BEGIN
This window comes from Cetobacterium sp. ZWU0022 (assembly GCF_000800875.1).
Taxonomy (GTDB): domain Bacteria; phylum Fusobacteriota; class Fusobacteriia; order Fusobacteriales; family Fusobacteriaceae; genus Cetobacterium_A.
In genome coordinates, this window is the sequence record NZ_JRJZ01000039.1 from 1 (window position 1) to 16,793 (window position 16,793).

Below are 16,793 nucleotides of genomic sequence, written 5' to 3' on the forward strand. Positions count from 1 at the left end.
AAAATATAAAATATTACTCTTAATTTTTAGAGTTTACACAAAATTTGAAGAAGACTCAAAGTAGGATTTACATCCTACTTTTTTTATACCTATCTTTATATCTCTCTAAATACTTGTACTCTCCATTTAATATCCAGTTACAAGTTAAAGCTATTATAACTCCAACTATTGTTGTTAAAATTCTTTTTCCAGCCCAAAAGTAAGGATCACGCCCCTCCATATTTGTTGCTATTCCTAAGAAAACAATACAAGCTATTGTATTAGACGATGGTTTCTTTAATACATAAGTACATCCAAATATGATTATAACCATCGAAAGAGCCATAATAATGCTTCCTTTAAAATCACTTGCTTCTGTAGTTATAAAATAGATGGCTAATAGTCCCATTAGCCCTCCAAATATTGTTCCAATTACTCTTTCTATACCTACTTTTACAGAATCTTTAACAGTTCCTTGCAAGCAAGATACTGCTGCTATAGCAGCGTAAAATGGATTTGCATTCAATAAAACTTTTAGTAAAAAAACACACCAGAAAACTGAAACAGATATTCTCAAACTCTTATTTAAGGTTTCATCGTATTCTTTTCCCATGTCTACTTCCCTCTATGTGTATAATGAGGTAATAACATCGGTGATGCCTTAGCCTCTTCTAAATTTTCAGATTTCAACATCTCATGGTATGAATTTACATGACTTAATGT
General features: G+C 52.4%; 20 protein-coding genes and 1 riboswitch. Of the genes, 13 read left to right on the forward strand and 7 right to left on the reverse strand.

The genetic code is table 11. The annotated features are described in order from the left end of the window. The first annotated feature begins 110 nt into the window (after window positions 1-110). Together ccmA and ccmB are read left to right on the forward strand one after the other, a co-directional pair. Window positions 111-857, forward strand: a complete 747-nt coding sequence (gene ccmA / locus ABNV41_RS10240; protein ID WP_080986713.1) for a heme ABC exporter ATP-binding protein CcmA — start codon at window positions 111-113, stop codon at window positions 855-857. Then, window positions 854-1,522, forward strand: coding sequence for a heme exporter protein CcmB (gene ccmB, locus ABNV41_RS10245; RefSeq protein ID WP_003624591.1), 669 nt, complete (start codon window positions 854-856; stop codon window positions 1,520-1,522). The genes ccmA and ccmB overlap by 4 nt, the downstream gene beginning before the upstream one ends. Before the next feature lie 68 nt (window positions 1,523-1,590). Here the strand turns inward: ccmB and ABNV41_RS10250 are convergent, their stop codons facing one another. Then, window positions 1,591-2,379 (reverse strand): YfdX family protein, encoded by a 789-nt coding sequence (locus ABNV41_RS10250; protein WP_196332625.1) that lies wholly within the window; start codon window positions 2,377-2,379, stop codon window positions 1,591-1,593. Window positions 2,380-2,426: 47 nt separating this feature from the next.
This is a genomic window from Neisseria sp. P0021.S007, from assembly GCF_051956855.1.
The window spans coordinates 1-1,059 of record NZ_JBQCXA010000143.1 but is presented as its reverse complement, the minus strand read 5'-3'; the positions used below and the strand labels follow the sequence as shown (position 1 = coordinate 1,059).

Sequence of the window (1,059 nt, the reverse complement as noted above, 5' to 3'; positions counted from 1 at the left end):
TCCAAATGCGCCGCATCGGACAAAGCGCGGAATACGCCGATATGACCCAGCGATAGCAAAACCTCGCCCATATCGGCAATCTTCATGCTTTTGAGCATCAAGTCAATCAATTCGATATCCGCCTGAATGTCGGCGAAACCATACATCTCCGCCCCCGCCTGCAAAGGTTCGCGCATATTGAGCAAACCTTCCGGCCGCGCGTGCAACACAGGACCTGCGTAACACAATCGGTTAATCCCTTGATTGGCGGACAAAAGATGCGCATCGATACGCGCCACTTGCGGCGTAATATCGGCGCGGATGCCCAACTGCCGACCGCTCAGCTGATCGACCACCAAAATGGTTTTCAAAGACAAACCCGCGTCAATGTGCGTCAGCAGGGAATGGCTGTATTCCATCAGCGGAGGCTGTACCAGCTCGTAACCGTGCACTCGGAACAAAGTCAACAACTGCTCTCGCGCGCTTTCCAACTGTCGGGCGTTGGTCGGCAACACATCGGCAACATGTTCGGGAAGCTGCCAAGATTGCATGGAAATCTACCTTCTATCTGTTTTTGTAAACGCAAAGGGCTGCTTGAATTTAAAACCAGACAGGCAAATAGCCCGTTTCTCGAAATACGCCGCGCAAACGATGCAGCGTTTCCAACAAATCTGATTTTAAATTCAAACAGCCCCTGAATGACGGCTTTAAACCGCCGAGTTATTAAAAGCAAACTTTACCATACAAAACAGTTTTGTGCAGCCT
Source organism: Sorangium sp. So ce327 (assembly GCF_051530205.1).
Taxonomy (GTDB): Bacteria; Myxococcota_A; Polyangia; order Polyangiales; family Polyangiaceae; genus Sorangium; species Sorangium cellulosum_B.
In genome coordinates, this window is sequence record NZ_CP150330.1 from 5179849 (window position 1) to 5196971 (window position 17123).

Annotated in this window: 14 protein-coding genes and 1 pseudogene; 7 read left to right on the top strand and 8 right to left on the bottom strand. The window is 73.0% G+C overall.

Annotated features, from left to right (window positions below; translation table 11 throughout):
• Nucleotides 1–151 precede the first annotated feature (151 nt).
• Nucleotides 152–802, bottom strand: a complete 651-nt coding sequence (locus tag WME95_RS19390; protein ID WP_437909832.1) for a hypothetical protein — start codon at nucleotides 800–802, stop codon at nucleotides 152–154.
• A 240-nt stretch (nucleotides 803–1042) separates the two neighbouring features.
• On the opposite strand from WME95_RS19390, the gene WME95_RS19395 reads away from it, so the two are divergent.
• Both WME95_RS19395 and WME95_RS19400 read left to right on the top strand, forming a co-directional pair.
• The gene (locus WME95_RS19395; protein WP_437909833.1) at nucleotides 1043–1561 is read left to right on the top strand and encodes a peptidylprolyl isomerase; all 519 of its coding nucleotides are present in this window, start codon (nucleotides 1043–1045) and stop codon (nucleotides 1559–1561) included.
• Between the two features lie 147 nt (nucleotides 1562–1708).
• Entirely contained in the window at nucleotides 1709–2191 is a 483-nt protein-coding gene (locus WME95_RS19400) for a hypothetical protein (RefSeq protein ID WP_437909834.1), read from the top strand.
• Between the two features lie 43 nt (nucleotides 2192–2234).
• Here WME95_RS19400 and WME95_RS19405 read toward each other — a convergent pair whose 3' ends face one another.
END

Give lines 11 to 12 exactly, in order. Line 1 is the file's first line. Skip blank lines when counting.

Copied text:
TCCAAATGCGCCGCATCGGACAAAGCGCGGAATACGCCGATATGACCCAGCGATAGCAAAACCTCGCCCATATCGGCAATCTTCATGCTTTTGAGCATCAAGTCAATCAATTCGATATCCGCCTGAATGTCGGCGAAACCATACATCTCCGCCCCCGCCTGCAAAGGTTCGCGCATATTGAGCAAACCTTCCGGCCGCGCGTGCAACACAGGACCTGCGTAACACAATCGGTTAATCCCTTGATTGGCGGACAAAAGATGCGCATCGATACGCGCCACTTGCGGCGTAATATCGGCGCGGATGCCCAACTGCCGACCGCTCAGCTGATCGACCACCAAAATGGTTTTCAAAGACAAACCCGCGTCAATGTGCGTCAGCAGGGAATGGCTGTATTCCATCAGCGGAGGCTGTACCAGCTCGTAACCGTGCACTCGGAACAAAGTCAACAACTGCTCTCGCGCGCTTTCCAACTGTCGGGCGTTGGTCGGCAACACATCGGCAACATGTTCGGGAAGCTGCCAAGATTGCATGGAAATCTACCTTCTATCTGTTTTTGTAAACGCAAAGGGCTGCTTGAATTTAAAACCAGACAGGCAAATAGCCCGTTTCTCGAAATACGCCGCGCAAACGATGCAGCGTTTCCAACAAATCTGATTTTAAATTCAAACAGCCCCTGAATGACGGCTTTAAACCGCCGAGTTATTAAAAGCAAACTTTACCATACAAAACAGTTTTGTGCAGCCT
Source organism: Sorangium sp. So ce327 (assembly GCF_051530205.1).